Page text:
Jesus Wars by Philip Jenkins

esus Wars: How Four Patriarchs, Three Queens, and Two Emperors Decided What Christians Would Believe for the Next 1,500 Years cover imageSummary: A history of the early Christian political and theological history.

I am not sure that the book’s subtitle, “How Four Patriarchs, Three Queens, and Two Emperors Decided What Christians Would Believe for the Next 1,500 Years,” helped my perception of the book. I have read two previous books by Jenkins, The Lost History of Christianity and The Next Christendom: The Coming of Global Christianity. I am mixed, even as I am glad I read them. I bought Jesus Wars on Kindle years ago but never read it. I noticed it was free as part of my Audible membership, but it was leaving the free section soon, so I picked it up. 

Jesus Wars is part of my reading in response to Christian Nationalism, especially Noll’s America’s Book and Whitehead’s American Idolatry. A point that many pro-Christian Nationalists attempt to make is that their expression of Christianity is more consistent with historic Christianity than those that oppose Christian Nationalism. If their point is narrow, that there have been some aspects of Christianity that are similar to their understanding of Christian Nationalism, then I think that is accurate. But not all expressions of Christianity should be emulated.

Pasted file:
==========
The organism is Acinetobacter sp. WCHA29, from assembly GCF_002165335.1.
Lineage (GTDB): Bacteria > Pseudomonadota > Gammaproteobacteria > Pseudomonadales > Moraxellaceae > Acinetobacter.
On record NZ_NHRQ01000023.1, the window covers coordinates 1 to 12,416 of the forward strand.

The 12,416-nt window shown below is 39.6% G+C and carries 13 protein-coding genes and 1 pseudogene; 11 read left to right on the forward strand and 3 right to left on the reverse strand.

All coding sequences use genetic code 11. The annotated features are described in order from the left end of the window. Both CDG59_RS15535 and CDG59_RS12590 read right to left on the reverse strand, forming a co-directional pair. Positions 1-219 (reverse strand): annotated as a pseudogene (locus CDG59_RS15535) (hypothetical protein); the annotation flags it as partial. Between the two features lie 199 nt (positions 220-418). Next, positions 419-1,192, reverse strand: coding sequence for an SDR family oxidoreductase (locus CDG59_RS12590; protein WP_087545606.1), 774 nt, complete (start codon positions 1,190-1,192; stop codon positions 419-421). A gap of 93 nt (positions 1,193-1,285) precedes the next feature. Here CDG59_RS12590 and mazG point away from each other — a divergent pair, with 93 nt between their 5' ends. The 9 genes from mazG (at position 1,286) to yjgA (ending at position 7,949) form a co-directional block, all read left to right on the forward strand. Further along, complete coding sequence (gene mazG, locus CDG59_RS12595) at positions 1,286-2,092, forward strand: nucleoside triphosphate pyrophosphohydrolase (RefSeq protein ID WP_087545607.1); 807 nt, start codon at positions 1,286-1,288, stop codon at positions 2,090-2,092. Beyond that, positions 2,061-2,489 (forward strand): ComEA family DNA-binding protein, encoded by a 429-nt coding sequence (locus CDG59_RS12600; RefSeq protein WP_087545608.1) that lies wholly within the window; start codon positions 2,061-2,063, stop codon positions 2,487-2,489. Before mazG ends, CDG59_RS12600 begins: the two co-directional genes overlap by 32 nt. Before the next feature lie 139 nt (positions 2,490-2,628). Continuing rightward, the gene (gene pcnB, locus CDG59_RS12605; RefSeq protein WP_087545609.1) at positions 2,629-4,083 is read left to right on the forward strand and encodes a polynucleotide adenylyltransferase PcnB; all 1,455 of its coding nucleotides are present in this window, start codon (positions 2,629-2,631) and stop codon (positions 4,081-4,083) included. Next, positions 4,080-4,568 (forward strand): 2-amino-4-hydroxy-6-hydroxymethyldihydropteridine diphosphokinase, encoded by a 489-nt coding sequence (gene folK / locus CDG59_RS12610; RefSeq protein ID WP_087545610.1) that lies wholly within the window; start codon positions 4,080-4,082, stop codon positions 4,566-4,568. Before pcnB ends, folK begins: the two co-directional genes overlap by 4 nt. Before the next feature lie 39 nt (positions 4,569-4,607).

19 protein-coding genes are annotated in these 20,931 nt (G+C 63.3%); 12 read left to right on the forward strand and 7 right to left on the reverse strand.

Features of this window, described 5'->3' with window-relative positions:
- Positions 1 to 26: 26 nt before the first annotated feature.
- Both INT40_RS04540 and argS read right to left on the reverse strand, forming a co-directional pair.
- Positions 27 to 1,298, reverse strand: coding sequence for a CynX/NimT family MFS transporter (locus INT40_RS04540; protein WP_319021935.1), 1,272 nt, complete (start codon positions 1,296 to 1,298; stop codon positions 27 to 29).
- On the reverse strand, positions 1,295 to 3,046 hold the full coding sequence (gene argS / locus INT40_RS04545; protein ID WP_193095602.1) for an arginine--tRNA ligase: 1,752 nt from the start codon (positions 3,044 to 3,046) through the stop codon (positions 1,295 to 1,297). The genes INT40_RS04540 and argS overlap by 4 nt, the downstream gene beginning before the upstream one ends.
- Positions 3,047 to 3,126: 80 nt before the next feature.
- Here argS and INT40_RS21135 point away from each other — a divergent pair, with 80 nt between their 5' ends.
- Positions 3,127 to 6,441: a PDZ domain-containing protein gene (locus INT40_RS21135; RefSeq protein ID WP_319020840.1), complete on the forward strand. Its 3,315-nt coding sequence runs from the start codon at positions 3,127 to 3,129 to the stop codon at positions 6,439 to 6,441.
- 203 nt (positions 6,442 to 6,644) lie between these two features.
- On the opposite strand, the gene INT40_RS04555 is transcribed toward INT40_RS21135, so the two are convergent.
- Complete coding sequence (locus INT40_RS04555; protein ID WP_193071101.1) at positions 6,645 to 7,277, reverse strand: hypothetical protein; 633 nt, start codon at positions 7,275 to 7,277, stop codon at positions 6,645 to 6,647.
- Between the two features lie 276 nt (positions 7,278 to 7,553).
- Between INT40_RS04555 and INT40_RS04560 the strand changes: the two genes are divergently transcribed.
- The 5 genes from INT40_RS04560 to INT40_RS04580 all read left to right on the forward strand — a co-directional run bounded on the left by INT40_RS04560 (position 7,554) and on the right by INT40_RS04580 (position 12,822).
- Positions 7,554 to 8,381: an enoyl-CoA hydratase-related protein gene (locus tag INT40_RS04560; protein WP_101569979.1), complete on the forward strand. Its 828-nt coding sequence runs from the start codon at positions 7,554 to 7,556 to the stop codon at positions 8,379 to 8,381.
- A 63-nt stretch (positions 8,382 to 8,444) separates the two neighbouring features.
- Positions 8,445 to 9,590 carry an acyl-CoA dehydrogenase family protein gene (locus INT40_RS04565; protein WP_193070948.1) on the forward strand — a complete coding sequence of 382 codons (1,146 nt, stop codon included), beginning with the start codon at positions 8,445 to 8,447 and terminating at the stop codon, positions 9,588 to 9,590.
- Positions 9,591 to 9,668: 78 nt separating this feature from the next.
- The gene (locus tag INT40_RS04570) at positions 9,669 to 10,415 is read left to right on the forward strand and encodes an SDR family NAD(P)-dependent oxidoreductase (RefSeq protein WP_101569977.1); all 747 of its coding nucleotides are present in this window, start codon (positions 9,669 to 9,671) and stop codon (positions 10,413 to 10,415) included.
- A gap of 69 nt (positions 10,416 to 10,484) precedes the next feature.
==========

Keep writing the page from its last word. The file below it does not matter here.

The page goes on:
Philip Jenkins is a historian of Christianity who tends to look at significant trends and demographics. I appreciate how he draws attention to both geographies and times to parts of Christian history that are less well-known or ignored. In all three books I have read, he draws attention away from traditional Western (European and North American) Christianity and toward Christianity of Africa and Asia. He is not anti-orthodox (in the theological sense), but he believes that some of the lines drawn in the past were more about politics, language, and culture than theology. Jenkins wants to introduce the reader to what is often called Miasophite or Nestorian Christianity. The introduction discusses why those descriptions are inaccurate but still commonly used. He concludes that there were fundamental differences in approach with these early theological battles but that the disagreements were not only about theology but also language, culture, and politics. I think Jesus Wars and Christianity The First 3000 Years are examples of trying to do Christian history by primarily looking at the political and social history as a contributing factor to the theological history. This is important to Christian history because, so many times, Christian history is presented as solely spiritual. Christian history is messy, as Jesus Wars presents.